Thursday, December 8, 2016

"Twelve Days of Tea" from Revolution Tea

I received the most wonderful surprise in the mail this week when my friend Nancy in Senoia sent a "Twelve Days of Tea" gift set from Revolution Tea!


Inside the bag are 12 little plastic "ornaments" …


And as you can see, each "ornament" holds a tea bag. Now is that clever or what!


I started with the Citrus Spice Herbal Tea, and the set also includes a nice variety of other flavors, ranging from English Breakfast Black Tea to Tangerine White Tea and Honeybush Caramel Herbal Tea. How did I not know about this? I would *had* to have acquired this set, but I am so blessed that my friend thought of me with this lovely gift!


And yes, that Citrus Spice Herbal Tea was just as good as I knew it would be!

Wednesday, December 7, 2016

The Christmas tea party, circa 1906

This week I came across a new image on the Library of Congress website, a stereograph card from 1906 titled "The Christmas tea party."

The image is a little dark (and I lightened it!), but I think you can make out the seven children around the table enjoying tea.

And I will share with you what a tea-loving reader shared with me a while back, that if you stare into the distance and relax your eyes, the two photos will become one and you can see the depth. I have almost but not quite got the hang of it, but even in its current state, what a charming Christmas image!

Tuesday, December 6, 2016

Two new bottled teas ... and an interesting new bottle design

When I stopped by a new organic grocery store last week, I was pleased to find several new varieties of bottled tea. I had a hard time choosing, but I finally selected the peach-flavored Moonshine Sweet Tea (don't worry; it has no moonshine) and the Citrus Mint Green Tea from Tea of a Kind. You'll note that the tea on the right appears clear because the tea is actually in the cap and hasn't been "brewed" in the water yet!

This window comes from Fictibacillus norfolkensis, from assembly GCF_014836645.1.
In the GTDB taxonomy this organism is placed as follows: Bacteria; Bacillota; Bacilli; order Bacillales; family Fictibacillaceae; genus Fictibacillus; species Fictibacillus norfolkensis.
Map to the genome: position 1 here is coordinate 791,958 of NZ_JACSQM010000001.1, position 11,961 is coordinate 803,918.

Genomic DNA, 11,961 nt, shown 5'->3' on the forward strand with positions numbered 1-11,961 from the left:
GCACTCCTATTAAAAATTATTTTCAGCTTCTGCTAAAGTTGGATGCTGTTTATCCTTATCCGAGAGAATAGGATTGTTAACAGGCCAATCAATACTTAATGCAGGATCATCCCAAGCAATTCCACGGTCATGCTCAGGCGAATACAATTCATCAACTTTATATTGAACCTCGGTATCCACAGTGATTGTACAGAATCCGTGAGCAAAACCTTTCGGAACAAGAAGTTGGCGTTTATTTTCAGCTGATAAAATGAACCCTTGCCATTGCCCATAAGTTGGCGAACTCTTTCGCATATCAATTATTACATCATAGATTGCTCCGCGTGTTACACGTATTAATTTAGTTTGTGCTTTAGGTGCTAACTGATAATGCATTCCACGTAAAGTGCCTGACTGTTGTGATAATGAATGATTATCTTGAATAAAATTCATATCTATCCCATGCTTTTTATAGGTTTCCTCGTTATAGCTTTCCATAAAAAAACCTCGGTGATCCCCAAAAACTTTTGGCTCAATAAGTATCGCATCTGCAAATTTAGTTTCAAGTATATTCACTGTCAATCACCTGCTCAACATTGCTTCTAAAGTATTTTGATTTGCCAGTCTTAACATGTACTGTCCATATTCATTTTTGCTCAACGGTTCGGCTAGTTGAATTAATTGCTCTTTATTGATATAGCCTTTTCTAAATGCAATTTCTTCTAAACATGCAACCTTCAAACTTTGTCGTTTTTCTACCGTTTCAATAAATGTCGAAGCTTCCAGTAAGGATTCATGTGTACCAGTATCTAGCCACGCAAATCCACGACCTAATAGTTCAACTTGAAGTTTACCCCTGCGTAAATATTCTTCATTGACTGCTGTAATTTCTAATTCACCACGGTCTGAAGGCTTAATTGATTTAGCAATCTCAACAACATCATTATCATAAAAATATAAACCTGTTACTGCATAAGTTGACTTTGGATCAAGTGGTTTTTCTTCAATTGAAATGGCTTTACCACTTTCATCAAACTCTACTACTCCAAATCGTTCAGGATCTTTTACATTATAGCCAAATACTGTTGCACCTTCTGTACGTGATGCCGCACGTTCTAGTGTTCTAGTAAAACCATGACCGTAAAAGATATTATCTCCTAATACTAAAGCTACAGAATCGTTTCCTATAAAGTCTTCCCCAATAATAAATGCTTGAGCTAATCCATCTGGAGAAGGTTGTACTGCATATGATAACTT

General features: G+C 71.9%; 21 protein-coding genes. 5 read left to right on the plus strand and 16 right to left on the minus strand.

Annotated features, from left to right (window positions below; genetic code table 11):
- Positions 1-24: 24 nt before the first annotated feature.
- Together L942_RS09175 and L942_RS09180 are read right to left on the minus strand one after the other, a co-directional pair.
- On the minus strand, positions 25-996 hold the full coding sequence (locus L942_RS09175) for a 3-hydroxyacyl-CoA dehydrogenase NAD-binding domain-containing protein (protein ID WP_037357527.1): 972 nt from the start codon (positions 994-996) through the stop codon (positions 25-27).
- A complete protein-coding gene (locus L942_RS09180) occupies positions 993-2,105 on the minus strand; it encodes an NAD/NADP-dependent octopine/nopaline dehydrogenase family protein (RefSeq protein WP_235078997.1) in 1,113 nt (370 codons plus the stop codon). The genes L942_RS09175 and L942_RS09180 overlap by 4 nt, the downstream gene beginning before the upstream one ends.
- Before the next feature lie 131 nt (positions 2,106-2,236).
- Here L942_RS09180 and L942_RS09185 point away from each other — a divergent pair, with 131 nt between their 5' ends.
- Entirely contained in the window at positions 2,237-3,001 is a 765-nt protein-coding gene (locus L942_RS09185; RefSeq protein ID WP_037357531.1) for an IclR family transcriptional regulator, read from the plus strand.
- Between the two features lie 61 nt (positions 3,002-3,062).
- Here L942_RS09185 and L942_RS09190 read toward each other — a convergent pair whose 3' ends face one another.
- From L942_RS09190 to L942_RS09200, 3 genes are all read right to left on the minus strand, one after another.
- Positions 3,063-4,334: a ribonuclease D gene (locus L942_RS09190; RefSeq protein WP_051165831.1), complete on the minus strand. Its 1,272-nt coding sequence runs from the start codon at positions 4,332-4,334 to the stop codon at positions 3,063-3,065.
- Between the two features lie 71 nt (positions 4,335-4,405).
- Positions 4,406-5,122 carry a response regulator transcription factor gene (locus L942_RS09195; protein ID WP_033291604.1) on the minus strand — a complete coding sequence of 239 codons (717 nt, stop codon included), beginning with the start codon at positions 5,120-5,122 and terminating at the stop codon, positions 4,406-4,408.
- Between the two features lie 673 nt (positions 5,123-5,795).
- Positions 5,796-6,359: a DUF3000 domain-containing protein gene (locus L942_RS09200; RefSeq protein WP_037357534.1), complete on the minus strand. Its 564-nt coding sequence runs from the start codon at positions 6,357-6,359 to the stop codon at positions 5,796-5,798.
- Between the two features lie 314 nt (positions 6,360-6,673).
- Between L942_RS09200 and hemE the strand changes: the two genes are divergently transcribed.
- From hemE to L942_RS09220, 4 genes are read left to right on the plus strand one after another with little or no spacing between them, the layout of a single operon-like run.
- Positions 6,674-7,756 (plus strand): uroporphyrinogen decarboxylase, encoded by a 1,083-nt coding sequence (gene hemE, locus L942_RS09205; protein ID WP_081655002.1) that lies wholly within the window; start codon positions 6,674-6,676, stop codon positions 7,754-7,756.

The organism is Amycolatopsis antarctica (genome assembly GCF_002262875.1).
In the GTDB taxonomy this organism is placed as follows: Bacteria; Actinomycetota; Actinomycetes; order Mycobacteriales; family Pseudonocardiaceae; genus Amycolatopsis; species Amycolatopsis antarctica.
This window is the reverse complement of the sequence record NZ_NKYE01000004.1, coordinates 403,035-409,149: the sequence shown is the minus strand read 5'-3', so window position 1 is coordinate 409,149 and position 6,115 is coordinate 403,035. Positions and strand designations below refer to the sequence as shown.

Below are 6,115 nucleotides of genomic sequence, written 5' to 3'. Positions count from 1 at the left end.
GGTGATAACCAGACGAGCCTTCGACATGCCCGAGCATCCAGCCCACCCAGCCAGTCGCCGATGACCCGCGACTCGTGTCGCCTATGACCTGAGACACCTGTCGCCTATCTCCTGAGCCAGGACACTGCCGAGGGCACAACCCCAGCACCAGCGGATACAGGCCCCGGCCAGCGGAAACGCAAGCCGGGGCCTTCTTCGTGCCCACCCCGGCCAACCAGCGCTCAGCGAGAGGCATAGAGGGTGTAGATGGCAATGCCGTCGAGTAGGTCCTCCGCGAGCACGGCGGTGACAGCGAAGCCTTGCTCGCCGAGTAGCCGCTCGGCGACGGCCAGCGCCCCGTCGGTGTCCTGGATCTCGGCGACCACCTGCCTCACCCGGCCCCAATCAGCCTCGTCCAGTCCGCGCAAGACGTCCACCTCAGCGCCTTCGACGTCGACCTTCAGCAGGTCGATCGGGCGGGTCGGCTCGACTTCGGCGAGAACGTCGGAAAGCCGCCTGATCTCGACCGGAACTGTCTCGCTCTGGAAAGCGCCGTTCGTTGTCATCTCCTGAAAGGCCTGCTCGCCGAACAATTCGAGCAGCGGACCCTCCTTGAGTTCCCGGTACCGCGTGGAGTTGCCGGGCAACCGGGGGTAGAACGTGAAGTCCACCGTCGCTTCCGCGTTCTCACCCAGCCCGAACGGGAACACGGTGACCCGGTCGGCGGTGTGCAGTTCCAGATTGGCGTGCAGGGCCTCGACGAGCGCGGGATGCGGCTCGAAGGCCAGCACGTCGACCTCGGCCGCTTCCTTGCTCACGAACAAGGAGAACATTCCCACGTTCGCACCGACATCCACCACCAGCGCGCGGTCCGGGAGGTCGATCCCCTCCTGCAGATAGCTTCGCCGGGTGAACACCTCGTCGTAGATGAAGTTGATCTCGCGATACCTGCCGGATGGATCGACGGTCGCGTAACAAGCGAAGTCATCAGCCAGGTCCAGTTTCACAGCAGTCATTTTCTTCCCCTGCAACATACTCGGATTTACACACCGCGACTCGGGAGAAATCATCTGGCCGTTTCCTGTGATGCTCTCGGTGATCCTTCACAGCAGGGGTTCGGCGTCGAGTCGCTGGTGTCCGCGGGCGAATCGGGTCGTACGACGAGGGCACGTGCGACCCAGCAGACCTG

First I sampled the Moonshine Sweet Tea in the Sweet Peach flavor. Perhaps I should have been clued in by the fact that the word "sweet" appears on the label twice, and the bottle has 30 grams of sugar. I didn't detect a peach flavor, but I most certainly did detect the sugar, and as someone who grew  up drinking plenty of sweet tea, even *I* found this tea too sweet. I diluted it with water and then it was drinkable, but still not enjoyable, so I quit.

Then I tried that clear bottle of Citrus Mint Green Tea from Tea of a Kind. I was fascinated by this product! It says on the bottle that the tea is stored in "the patented Gizmo cap, which prevents degradation of key ingredients. By simply twisting the pressurized Gizmo cap, you transform this bottle of purified water into delicious real brewed tea with the full benefit of antioxidant Vitamin C, refreshing tea taste, zero calories."

Sure enough, I twisted the cap and felt a (slightly scary) pop from the vibration of the pressurized cap doing its thing.

This tea wasn't any more expensive than many other bottled teas (two dollars and some change, I believe), and I marveled at the design that went into this. Unfortunately, I also marveled at what a  medicinal-tasting tea this was! I can usually choke down an ounce or two of anything, but this tea tasted like the aftertaste from some kind of clear cough medicine, certainly not like "citrus" or "mint" or "green tea." I was intrigued with this bottle, but my goodness, why didn't they put more effort into simply making the tea taste good? Did they think we would overlook the bad taste? I'm so scarred by this week's tea-tasting experiment that it's time to go sip a cup of (unsweetened!) Candy Cane Lane tea to cleanse my palate!

Monday, December 5, 2016

Sharing the light … with snack sets!

Some months ago now, Nancy Sanker read one of my columns in The Coweta Shopper and suggested I stop by sometime to see her collection of snack sets and learn about the new way she is using them. I was delighted to spend some time with Nancy in her lovely home last week, and after I heard her plan, I was eager to tell you all about what she is doing. Those who live locally may be able to help spread the word, and those who don't may be inspired to follow Nancy's example yourselves!